This was the year Ohio saw a dramatic tone shift when it comes to gun policies – at least when it came to Gov. John Kasich.
For seven years, the Republican-controlled General Assembly and Kasich worked in tandem to enact many pro-gun bills. The governor ran for re-election in 2014 with the NRA’s endorsement.
He signed several pieces of legislation to extend rights for concealed carry permit holders, and as of last year, measures like the self-defense “Stand Your Ground” bill seemed to have momentum.
But in February, all that changed when a 19-year-old gunman used an AR-15 rifle to kill 17 people at Marjory Stoneman Douglas High School in Parkland, Fla.
Just days after the mass shooting, Kasich seemed to change course when it came to guns. The pro-Second Amendment page on his website was wiped out, just hours after he appeared on national news shows.
And the “Stand Your Ground” bill, which had a hearing in the Ohio legislature just one day before the Parkland shooting, went dark for two months.
Democratic state Rep. David Leland saw it as a time to shift focus on other things like education, jobs and healthcare.
“All of the issues that we need to be dealing with as a Legislature, I don’t think we need eight different pieces of legislation dealing with expanding gun rights in the state of Ohio,” Leland said in February.
Less than a month after Parkland, Kasich released a list of what he called “common sense” gun regulations. That list included closing gaps on the National Instant Criminal Background Check system, cracking down on “straw man” purchases, banning armor-piercing ammo, outlawing bump stocks, and – perhaps the most controversial piece – a “red flag law” that allows courts to take guns away from someone who poses a threat to themselves or others.
“This is something they have to work on,” Kasich said in March. “I don’t intend to browbeat them or… I’m going to encourage them every step of the way.”
The national rhetoric for more gun control was still building. Even then-House Speaker Cliff Rosenberger seemed open to talking about possible regulations, but said that it’s difficult to legislate personal behavior.
“And somebody wanting to do something bad is always going to find an avenue to be able to do that,” Rosenberger said. “What we need to do is of course make sure we’re doing whatever it is possible to make it tough for those that want to do something bad into the future.”
But after another month, that eagerness to find common ground waned. The “Stand Your Ground” bill returned in committee, while Kasich’s proposals never got a hearing in the House.
Instead, Republicans focused on further expanding gun rights. There were more than 100 references to firearms in the list of bill titles introduced by the General Assembly this session.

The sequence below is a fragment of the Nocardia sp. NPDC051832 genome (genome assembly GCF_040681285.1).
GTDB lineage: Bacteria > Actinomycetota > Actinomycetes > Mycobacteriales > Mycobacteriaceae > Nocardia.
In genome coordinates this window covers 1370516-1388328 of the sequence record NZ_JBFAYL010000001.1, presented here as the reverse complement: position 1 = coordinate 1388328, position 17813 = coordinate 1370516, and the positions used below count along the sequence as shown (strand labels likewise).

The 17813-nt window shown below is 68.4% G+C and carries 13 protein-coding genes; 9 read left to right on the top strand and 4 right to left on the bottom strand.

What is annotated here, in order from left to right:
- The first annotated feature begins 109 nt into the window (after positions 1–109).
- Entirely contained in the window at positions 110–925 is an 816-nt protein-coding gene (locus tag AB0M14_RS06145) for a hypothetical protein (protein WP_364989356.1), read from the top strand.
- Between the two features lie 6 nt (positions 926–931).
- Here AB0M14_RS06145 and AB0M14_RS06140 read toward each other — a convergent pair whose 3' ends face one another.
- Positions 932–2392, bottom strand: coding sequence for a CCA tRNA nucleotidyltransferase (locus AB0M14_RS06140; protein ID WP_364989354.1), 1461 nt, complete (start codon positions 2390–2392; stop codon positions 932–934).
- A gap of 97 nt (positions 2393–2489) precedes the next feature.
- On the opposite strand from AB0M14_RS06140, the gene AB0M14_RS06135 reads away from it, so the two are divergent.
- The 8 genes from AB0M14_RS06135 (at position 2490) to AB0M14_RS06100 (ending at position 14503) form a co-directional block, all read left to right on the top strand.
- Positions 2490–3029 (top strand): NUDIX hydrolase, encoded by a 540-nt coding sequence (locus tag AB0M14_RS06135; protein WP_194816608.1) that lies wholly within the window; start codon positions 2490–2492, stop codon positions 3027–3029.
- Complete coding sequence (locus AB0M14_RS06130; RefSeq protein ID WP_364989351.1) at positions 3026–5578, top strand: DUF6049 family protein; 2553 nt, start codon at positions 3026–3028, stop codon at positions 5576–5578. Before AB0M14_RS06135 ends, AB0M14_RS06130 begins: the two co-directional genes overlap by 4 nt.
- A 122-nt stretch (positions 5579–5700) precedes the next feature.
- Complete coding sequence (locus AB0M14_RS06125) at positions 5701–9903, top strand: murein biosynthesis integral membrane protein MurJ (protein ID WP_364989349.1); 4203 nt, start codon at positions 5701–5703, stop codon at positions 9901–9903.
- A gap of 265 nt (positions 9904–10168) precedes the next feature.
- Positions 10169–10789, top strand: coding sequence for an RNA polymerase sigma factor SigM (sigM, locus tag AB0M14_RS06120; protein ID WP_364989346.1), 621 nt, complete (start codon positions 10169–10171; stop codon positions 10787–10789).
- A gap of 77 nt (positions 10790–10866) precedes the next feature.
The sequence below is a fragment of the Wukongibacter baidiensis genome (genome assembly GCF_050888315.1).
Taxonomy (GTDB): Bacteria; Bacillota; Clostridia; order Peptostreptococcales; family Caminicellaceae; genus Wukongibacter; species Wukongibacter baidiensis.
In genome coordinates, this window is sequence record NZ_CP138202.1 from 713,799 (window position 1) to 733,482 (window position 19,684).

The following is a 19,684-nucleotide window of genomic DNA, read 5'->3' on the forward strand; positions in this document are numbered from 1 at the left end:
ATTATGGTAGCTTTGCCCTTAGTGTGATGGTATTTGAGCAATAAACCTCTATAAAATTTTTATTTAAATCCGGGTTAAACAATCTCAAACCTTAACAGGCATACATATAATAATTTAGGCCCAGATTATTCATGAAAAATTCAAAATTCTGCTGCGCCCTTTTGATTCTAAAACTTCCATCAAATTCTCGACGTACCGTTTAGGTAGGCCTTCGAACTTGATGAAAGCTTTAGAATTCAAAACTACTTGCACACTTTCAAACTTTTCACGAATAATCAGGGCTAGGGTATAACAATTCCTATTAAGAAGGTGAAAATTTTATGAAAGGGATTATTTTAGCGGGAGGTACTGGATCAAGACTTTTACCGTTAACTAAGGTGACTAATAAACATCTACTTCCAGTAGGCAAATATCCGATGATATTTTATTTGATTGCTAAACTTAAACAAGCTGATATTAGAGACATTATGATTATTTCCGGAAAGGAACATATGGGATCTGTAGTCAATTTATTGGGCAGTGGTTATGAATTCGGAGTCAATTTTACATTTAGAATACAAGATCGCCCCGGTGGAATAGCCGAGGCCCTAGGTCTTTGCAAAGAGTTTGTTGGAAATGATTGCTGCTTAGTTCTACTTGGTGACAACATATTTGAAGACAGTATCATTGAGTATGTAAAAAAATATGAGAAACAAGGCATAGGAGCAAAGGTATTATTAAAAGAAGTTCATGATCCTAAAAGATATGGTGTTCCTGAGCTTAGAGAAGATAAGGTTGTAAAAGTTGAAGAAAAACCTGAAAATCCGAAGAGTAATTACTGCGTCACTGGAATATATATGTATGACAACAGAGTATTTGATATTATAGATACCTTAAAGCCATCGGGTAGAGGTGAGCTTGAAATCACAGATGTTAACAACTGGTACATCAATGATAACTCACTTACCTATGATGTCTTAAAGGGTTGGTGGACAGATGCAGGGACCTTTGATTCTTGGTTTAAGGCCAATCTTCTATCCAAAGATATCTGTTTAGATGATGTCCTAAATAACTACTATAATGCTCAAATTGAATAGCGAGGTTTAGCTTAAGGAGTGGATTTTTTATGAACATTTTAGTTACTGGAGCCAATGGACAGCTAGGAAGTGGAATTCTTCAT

That included HB 233, which allowed someone to carry a concealed weapon into a gun-free zone as long as they left without incident if caught. HB 201 would allow someone to carry a concealed weapon without getting a permit and training.
Some proposals did seek to limit guns, including HB 151, which would close the “gun show loophole” by requiring criminal background checks before selling a gun, and SB 260, which would ban “assault weapons.”
None of those bills passed.
A few others did though, including HB 79, a measure to allow tactical medical professionals, such as EMTs that work with SWAT teams, to carry firearms while on duty. Kasich signed that bill.
Another bill, SB 81, allowed veterans to get their concealed carry permit without going through civilian training. Kasich allowed that bill to go into law without his signature.
But the focus consistently centered on “Stand Your Ground,” which would remove the duty to retreat before using deadly force in self-defense. In December, the Senate finally passed the measure but took the “Stand Your Ground” language out. It still shifts the burden of proof in self-defense cases to the prosecution – Ohio was the only state in the country that placed the burden on the defense.
The bill also forbids local municipalities from passing any gun control measures.
Chris Dorr with Ohio Gun Owners said the new language did not go far enough to appease his members.
“In states where the burden of proof is already on the prosecution to disprove a self-defense claim, gun owners already sit in jail, so this idea that we’ve switched that over is a huge get for gun owners, it’s not,” Dorr said.
But Kasich vetoed the bill, citing his objections to other changes in self-defense laws and the General Assembly’s unwillingness to move his “red flag law.”
“Why would I sign a bill that gives more power to the gun advocates?” Kasich said.
Legislators returned after Christmas to overturn Kasich’s veto.
Next year, the Statehouse could see yet another change in the tide when Governor-elect Mike DeWine takes office. He supports “Stand Your Ground," and says he also sees merit in “red flag laws” if there’s due process.